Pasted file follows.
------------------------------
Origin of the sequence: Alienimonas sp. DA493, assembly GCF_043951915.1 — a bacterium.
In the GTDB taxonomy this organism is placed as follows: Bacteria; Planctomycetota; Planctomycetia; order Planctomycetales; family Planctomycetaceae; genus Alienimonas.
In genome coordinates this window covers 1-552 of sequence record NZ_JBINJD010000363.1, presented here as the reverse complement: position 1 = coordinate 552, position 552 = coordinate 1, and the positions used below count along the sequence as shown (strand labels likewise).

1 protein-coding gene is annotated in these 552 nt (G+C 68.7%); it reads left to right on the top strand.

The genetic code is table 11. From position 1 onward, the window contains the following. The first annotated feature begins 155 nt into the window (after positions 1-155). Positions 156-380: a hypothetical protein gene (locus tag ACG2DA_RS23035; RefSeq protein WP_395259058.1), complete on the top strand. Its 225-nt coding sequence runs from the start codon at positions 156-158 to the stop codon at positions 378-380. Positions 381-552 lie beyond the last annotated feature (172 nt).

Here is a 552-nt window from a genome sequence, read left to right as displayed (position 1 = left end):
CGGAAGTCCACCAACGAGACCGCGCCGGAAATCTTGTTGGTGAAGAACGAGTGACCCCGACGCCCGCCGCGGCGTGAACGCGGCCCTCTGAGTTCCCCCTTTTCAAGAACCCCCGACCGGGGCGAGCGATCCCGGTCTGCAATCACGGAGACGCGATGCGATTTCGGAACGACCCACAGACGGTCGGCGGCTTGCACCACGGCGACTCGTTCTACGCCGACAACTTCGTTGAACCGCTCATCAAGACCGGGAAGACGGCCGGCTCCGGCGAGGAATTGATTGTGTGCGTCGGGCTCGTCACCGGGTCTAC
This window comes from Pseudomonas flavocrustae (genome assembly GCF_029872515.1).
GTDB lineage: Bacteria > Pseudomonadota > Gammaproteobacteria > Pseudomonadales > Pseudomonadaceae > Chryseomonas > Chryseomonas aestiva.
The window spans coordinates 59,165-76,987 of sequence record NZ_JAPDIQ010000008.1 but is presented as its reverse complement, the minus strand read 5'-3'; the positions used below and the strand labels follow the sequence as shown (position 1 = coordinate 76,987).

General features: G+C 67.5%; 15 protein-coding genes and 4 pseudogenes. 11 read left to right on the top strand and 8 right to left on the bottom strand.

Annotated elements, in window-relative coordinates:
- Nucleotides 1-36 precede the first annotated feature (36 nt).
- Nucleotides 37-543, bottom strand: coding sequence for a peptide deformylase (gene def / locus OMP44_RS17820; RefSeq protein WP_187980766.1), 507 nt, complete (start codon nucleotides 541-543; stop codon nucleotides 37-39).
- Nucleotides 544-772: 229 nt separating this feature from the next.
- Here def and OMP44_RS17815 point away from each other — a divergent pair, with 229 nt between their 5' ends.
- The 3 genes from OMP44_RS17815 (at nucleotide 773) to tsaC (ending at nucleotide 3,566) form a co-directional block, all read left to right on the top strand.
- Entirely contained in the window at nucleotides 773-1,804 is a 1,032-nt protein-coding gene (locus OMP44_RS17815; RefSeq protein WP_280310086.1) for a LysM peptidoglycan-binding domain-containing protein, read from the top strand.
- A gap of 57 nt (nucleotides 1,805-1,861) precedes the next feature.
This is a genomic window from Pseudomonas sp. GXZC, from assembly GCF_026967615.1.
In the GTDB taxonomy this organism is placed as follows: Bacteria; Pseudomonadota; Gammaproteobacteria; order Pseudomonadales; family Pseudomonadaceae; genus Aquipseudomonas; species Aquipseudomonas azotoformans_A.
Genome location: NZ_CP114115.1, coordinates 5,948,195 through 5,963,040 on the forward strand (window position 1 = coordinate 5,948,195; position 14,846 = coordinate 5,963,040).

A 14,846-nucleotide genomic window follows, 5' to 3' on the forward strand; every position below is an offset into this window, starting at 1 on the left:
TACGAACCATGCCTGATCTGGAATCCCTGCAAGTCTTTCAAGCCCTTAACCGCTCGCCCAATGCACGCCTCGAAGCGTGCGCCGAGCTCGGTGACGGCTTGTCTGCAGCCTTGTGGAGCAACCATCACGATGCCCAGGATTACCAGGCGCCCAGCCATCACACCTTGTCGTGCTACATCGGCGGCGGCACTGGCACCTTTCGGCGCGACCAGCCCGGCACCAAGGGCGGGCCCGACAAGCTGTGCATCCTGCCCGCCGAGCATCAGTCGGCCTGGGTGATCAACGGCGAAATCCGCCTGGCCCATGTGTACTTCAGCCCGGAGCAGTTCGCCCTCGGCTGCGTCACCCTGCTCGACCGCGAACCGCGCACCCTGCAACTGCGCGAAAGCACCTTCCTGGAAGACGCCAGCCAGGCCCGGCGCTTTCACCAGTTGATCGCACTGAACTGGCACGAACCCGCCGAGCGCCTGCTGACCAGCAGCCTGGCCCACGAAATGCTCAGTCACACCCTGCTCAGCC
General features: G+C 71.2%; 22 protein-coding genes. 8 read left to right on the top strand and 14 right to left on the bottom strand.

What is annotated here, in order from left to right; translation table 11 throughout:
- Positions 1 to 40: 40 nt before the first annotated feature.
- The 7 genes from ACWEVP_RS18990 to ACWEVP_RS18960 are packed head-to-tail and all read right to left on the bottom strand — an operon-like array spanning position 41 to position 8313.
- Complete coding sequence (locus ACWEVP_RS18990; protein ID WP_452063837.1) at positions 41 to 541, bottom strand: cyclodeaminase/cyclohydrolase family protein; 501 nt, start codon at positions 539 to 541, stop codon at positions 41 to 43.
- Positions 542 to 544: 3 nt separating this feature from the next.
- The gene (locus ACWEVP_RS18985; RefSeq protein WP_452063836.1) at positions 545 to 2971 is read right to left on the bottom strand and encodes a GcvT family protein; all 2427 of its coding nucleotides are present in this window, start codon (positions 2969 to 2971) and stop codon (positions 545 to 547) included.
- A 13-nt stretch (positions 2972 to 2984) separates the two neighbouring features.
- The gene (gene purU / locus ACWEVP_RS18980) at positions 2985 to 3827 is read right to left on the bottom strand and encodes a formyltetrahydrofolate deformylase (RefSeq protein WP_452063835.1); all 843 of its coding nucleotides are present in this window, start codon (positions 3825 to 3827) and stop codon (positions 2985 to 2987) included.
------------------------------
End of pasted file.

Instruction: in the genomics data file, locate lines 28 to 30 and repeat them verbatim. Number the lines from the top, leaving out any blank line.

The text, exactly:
- The 7 genes from ACWEVP_RS18990 to ACWEVP_RS18960 are packed head-to-tail and all read right to left on the bottom strand — an operon-like array spanning position 41 to position 8313.
- Complete coding sequence (locus ACWEVP_RS18990; protein ID WP_452063837.1) at positions 41 to 541, bottom strand: cyclodeaminase/cyclohydrolase family protein; 501 nt, start codon at positions 539 to 541, stop codon at positions 41 to 43.
- Positions 542 to 544: 3 nt separating this feature from the next.